Since MFC increased the number of training programs if offers, Luchak has seen a steady rise in production quality. “I believe we now have a better product because we can track the problem areas and correct them at the source,” says Luchak. For example, the company found cracking in the gel coat surface of a shower part and realized a worker was pulling the part from the mold incorrectly. MFC provided that employee additional training.
Product consistency is key to business success, and Luchak says standardized training programs help breed consistency. But simply offering courses isn’t enough. “Be sure to conduct follow-up checks – or ‘crucial check points’ as we call them,” says Luchak. “That way you can verify that your employees are still doing what they’ve been taught.”
Offering training programs on a variety of topics also enables MFC to cross-train employees. According to Dan Bellanger, CCT instructor at MFC, cross-trained employees gather skills outside the usual parameters, thus becoming greater assets to the company. “If the work flow changes, we’re free to move people around instead of having to lay off and hire people,” says Luchak.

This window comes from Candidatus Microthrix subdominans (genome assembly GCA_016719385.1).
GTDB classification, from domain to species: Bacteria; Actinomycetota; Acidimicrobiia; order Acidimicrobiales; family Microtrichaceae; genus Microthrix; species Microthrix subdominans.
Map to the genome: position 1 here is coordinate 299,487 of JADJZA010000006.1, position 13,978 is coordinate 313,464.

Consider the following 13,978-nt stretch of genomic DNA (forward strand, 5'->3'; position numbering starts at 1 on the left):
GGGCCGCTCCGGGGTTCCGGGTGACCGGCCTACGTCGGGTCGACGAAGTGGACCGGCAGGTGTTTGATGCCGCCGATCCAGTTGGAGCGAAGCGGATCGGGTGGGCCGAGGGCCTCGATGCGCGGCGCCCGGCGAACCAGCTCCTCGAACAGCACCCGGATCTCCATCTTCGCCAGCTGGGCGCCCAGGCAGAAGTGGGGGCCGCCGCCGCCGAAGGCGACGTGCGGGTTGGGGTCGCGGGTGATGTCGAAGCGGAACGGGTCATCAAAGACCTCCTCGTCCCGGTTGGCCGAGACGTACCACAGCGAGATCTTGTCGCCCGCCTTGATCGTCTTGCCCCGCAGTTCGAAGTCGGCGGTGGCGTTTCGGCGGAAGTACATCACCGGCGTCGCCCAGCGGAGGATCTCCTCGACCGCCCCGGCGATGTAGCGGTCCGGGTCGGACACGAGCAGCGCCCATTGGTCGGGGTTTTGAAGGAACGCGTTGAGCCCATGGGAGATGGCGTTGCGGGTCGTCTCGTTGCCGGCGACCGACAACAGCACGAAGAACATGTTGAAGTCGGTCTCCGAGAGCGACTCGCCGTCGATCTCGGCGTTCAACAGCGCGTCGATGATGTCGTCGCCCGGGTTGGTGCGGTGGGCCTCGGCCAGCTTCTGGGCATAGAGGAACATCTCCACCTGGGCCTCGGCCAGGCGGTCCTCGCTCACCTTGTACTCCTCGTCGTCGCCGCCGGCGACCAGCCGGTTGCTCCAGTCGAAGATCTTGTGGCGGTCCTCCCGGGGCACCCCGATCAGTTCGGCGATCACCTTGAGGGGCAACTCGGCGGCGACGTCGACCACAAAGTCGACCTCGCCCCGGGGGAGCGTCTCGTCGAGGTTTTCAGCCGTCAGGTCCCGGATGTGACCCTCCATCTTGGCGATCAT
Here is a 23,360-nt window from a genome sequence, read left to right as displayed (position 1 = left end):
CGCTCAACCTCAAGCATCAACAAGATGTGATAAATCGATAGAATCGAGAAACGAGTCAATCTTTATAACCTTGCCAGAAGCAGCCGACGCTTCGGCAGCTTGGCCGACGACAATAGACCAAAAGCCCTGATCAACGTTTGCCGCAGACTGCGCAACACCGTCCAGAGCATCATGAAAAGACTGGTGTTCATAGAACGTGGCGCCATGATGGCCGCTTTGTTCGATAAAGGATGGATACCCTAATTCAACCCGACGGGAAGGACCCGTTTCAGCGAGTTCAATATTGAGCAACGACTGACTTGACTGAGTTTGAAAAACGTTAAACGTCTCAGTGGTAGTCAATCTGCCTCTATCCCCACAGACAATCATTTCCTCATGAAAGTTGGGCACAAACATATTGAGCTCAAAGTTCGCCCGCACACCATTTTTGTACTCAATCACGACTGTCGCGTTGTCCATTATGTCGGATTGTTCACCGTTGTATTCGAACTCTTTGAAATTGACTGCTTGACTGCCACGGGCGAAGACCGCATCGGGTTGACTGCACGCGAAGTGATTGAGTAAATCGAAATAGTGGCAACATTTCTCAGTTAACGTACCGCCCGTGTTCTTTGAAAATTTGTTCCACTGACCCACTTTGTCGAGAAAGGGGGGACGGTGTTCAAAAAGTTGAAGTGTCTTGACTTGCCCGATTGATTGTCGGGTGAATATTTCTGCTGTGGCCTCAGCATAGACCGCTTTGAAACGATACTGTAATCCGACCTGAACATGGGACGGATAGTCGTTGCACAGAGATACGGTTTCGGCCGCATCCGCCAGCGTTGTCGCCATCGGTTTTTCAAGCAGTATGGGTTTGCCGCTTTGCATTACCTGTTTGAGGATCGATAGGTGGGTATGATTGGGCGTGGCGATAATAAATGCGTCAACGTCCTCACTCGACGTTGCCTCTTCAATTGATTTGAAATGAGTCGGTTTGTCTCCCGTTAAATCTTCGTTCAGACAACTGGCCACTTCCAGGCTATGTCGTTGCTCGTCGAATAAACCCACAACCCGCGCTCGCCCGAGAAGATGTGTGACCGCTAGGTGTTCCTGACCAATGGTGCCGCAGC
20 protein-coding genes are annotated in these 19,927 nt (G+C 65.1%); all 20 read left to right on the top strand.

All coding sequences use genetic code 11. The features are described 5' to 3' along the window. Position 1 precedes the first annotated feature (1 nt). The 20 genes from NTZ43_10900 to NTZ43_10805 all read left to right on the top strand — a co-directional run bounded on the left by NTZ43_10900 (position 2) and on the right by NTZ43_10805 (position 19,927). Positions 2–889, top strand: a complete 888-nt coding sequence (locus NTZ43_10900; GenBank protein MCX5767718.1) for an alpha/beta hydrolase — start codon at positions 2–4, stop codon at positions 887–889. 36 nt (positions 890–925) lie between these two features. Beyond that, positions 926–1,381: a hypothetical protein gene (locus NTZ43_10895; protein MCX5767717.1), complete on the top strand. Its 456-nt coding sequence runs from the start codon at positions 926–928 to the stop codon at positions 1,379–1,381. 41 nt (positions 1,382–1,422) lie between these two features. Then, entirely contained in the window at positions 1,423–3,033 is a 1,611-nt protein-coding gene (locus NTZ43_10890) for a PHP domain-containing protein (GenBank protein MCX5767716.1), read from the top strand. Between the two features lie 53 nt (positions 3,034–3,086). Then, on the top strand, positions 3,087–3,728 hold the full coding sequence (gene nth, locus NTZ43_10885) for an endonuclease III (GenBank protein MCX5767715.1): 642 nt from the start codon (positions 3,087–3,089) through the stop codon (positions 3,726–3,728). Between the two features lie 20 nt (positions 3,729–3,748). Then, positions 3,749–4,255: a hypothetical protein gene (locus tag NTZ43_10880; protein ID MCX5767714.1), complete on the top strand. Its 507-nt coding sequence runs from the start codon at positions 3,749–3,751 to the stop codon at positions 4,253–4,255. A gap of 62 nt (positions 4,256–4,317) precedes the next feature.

Employee training is an effective way to increase customer satisfaction as well as employee morale. Nearly half of the staff has been employed at MFC for more than 20 years. And the opinions of employees are vitally important to the company.
As part of its lean manufacturing training, MFC’s management team implemented a suggestion box, which is opened monthly. If a suggestion is carried out, that employee is rewarded with money or a gift card. “We also post a photo of the suggestions before and after and give that employee additional acknowledgement,” says Luchak. “I think the acknowledgement is just as good as the incentive or the gift. It creates an atmosphere where people are thinking, ‘How can I do this better and improve what I’m working on?’”
And that, ultimately, is the goal of employee training.